As only a paper owned by an Australian-American can be, the Sun is nothing if not cynically patriotic. It doesn't then matter much if our bid never had much of a chance in the first place, the idea that even the possibility of "bringing football home" could be put in jeopardy by an outbreak of investigative journalism is wholly repugnant. At least, this would be the position the paper would take if it could; unfortunately, the Sun's sister the Sunday Times only 6 weeks ago exposed two members of the committee that will decide on which country hosts the tournament as either agreeing to take money in return for a vote or asking for a payment which would influence it.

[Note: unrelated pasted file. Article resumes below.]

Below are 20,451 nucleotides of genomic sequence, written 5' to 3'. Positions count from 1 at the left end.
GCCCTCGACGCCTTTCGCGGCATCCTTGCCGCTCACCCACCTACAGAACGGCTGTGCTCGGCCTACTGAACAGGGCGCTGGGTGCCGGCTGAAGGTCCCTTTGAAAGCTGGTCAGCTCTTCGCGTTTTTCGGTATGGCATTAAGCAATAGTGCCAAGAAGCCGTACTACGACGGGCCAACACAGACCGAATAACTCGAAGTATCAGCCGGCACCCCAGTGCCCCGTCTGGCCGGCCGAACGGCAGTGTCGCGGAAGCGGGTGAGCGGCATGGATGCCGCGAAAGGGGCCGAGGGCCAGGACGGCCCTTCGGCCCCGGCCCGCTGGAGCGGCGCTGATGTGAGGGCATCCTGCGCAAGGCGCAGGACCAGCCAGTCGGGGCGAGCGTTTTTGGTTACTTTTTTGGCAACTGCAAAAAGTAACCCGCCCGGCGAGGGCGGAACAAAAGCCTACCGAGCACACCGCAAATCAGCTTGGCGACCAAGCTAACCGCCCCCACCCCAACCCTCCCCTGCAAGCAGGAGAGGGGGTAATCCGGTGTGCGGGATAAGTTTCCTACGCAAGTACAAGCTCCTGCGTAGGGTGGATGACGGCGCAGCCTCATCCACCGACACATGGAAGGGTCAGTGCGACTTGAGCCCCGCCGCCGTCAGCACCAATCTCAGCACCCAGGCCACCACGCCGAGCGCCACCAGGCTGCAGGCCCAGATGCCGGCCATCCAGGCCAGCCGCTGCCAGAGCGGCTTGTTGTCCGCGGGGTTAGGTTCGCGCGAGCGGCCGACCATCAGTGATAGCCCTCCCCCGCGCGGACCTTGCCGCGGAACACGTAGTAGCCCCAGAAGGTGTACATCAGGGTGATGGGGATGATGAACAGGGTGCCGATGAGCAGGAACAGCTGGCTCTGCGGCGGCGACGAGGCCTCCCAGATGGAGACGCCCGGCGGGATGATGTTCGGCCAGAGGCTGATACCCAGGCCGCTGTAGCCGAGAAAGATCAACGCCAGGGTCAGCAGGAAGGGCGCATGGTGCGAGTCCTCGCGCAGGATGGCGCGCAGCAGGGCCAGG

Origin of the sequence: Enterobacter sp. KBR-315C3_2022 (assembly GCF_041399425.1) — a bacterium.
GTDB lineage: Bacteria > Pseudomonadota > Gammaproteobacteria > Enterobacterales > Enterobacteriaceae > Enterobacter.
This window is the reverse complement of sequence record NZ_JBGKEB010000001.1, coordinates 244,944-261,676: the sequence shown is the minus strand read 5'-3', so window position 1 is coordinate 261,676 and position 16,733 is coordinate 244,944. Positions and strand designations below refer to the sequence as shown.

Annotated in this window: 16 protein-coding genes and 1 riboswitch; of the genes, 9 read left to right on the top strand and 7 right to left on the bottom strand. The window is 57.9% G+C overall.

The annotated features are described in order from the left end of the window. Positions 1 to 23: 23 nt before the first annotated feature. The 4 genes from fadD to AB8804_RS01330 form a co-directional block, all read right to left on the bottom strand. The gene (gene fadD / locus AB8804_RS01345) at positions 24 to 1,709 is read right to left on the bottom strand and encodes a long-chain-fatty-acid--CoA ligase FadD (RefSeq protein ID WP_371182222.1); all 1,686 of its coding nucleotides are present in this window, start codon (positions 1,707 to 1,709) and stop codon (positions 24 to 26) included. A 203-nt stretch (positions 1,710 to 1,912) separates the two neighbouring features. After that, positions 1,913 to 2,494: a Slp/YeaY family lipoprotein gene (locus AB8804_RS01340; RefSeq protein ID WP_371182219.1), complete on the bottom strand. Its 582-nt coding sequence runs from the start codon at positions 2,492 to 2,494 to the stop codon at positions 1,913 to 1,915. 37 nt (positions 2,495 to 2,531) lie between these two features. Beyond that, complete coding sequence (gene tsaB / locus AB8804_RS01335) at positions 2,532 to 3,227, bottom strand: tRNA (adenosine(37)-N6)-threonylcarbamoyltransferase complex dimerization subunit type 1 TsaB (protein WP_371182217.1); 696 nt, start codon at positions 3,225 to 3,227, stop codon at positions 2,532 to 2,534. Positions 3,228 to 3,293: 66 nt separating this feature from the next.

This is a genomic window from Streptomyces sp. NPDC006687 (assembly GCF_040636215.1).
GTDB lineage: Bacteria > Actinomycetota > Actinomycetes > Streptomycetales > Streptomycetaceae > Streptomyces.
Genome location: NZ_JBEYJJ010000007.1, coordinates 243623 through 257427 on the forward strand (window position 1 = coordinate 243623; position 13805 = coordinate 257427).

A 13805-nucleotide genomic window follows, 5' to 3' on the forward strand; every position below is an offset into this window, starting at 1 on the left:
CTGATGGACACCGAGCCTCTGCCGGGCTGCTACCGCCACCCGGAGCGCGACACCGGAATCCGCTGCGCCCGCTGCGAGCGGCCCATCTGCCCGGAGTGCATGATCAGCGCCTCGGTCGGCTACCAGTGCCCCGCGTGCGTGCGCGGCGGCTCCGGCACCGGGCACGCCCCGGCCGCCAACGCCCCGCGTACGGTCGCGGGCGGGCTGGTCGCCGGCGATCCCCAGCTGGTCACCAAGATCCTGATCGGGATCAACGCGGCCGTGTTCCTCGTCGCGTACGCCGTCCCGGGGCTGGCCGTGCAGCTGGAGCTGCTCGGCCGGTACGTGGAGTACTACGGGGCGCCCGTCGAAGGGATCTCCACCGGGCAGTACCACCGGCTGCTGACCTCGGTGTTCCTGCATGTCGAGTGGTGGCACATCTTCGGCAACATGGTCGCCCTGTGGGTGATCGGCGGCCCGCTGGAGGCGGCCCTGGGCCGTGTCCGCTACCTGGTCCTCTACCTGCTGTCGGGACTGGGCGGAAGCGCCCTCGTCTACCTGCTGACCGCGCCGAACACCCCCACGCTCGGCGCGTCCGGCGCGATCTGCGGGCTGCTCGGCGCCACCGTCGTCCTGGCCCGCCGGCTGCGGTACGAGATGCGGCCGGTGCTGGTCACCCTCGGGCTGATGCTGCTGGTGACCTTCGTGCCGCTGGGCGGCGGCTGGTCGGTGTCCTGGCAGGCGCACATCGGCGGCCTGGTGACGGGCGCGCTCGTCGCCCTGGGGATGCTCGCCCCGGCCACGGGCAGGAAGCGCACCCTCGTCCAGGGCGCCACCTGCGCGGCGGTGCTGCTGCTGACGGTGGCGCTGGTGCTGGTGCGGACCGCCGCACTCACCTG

Not even the Sun could be brazen enough to ignore entirely the actions of their fellow prisoners in Wapping, and so this puts the paper in a rather difficult position. How to criticise the BBC without coming across as completely and utterly hypocritical? Well, it's easy as it happens. Just misrepresent the programme broadcast entirely, as the Sun's article does. Both in the main body of the text and the "explainer" panel it claims that Panorama's accusations were either "re-hashed" or contained "few fresh allegations". While the programme did deal with previously aired claims of corruption within Fifa, Issa Hayatou's name had not been raised before in connection with what is known as the International Sports and Leisure affair. Likewise, while Jack Warner previously donated $1 million to charity after Panorama showed he had sold 2006 World Cup tickets to touts, the claim that he tried to do exactly the same thing again this year, only for the deal to fall through, was new. Both Hayatou and Warner will be among the 23-strong committee voting on the various bids. Worth noting is that through portraying Panorama in such a way, the paper is taking exactly the same line on the programme as Fifa themselves.